|Publication number||US5661645 A|
|Application number||US 08/673,200|
|Publication date||Aug 26, 1997|
|Filing date||Jun 27, 1996|
|Priority date||Jun 27, 1996|
|Also published as||CA2259258A1, EP0907999A1, EP0907999A4, USRE42161, WO1997050168A1|
|Publication number||08673200, 673200, US 5661645 A, US 5661645A, US-A-5661645, US5661645 A, US5661645A|
|Inventors||Peter A. Hochstein|
|Original Assignee||Hochstein; Peter A.|
|Export Citation||BiBTeX, EndNote, RefMan|
|Patent Citations (5), Referenced by (314), Classifications (16), Legal Events (21)|
|External Links: USPTO, USPTO Assignment, Espacenet|
The present invention relates generally to an apparatus for generating power to a light emitting diode array and, in particular, to a power supply for operating light emitting diode array traffic signals.
Light emitting diode (LED) arrays are becoming more common in many applications as they are used to replace less efficient incandescent lamps. Status annunciators, message boards, liquid crystal display back lights and traffic signals are common applications for LED arrays. In most of these uses, electrical power is obtained from a.c. mains (120 v.a.c., 60 Hz) and some form of power supply converts the alternating line voltage to d.c., or pulsing d.c., for powering the plurality of LEDs.
LEDs typically exhibit forward voltage drops on the order of 1.2 to 2.0 volts when driven at average currents of 20 to 25 ma. For purposes of efficiency, the LEDs are usually connected in series so that a higher power supply voltage can be used to light an array of LEDs.
In many applications where a relatively large number of LEDs are necessary to deliver substantial light output, several series strings of LEDs with a ballasting resistor in each string are normally connected in parallel. As shown in the FIG. 1., this traditional circuit arrangement provides some redundancy from single point LED failure, as any "open" LED will only extinguish its own series string leaving the other strings active. Since this relatively simple circuit does not provide any regulation, i.e. the light output varies with varying input voltage, it has been generally superseded by the regulated circuit shown in the FIG. 2. The regulated circuit employs a linear current regulator instead of individual ballasting resistors to maintain a given current through the LED strings. The highly dissipative nature of such linear regulators makes such use questionable in heat sensitive apparatus such as LED signals however. Heat generated by the regulator could exacerbate the deterioration of the thermally sensitive LEDs.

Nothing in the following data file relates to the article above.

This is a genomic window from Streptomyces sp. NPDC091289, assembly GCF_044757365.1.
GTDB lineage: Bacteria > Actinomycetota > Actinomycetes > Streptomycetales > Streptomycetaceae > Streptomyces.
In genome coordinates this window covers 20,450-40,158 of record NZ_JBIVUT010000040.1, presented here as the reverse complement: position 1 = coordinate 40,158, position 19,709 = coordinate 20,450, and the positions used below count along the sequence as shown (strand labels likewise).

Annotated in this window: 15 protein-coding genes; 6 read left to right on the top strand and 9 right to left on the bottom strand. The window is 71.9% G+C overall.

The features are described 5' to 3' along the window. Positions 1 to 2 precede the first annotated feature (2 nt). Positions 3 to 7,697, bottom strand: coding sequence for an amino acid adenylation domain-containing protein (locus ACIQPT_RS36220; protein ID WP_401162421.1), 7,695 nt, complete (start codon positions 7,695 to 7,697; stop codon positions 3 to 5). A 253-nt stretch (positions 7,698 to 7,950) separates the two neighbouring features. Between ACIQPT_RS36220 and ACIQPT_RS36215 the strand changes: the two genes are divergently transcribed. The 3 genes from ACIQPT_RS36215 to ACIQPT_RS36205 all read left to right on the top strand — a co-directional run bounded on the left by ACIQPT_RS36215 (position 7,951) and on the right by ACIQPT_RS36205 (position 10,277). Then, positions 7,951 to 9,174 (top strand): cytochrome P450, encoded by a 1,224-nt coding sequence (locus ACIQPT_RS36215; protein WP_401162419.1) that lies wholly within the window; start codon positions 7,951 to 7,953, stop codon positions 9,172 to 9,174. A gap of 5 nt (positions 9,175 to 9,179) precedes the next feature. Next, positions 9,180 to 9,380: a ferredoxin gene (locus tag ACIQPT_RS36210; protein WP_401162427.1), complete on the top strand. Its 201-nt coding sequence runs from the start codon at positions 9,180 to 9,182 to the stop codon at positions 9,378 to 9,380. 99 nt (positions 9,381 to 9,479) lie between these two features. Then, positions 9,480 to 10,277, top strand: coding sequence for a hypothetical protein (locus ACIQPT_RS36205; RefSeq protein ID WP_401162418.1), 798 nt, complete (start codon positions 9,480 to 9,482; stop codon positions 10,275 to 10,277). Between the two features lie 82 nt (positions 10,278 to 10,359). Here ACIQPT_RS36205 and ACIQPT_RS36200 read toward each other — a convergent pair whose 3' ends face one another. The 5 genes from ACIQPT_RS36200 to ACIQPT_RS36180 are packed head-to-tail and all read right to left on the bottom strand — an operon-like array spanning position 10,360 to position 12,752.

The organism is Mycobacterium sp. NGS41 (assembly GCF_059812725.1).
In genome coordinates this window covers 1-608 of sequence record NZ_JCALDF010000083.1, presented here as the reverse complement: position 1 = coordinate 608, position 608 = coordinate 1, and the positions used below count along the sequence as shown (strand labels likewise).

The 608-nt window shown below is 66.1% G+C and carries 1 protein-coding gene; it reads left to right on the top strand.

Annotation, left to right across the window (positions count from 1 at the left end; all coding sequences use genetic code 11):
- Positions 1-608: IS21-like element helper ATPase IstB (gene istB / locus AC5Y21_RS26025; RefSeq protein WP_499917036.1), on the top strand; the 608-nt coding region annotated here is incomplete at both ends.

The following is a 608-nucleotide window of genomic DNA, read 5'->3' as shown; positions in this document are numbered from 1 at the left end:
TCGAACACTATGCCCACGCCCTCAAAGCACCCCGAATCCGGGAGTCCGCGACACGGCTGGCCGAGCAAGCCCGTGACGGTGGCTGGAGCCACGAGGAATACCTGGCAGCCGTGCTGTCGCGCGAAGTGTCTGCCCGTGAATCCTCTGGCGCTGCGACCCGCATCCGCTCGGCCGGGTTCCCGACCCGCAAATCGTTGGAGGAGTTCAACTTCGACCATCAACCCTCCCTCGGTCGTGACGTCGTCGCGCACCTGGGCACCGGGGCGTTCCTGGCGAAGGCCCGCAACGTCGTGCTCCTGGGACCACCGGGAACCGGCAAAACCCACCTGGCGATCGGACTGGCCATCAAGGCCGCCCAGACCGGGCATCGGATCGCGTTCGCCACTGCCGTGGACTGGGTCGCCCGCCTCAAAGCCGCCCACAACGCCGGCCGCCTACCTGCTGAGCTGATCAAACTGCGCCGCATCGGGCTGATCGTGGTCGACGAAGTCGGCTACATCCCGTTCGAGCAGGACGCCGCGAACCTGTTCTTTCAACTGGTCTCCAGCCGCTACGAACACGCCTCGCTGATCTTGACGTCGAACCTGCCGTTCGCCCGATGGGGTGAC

A non dissipative, unregulated power supply for LED signals is shown in FIG. 3, and uses a series capacitor as the current limiting element. Such highly reactive power supplies exhibit very poor power factors however, and may be disallowed by power utilities.
Several problems are associated with these prior art simple circuit topologies. The input current wave forms are generally badly distorted and the power factor is poor. Reasons for the poor power factor and high distortion relate to the discontinuous conduction of the diodes in the circuit feeding large capacitors. This phenomenon is well understood, and plagues many small off line power supplies. Until recently these concerns were essentially disregarded by the electrical power industry because the impact to the power grid was relatively small. Of course, as larger numbers of these low power appliances are connected to the power grid, the effect is no longer inconsequential. In fact, many utilities are placing limits on permissible power factor and distortion behavior of electrical devices connected to their lines.
LED traffic signals are being retrofitted in place of incandescent lamps primarily because of the energy savings common to LED signals. For example, an 8 inch diameter incandescent signal might consume 67 watts and its LED equivalent 14 watts, or a 12 inch diameter incandescent signal would consume 150 watts while its LED replacement would consume only 28 watts. The dramatic energy savings translate into greatly reduced operating cost, which is an important criterion, as electrical power is becoming more expensive. Also, in many parts of the country, electrical generating capacity is at its limits, and new capacity cannot be added because of environmental concerns. This strong interest in LED signals as an important energy conservation resource is clouded however by the poor power factor performance of commercially available signals.
Power factor (p.f.) is well understood in the electrical engineering community as the ratio of real power to real power plus reactive power, or more conveniently, p.f.=cos θ where θ is the angle in electrical degrees of the current-voltage phase offset. That is, in many reactive loads powered by sinusoidal (alternating) current, the voltage and current may be out of phase.
The apparent power that has to be delivered to a given load in volt-amperes (VA) is, therefore equal to the true power consumption of the device in Watts divided by the power factor. For example, an appliance with an internal power consumption of 100 Watts that exhibited a power factor of 0.4, would require 100/0.4 or 250 VA of energy from the power line and utility generator. Taken separately, the many small electrical appliances that are widely used have only a moderate effect on generating capacity. However in aggregate, a large number of small devices can have a significant impact on the power grid.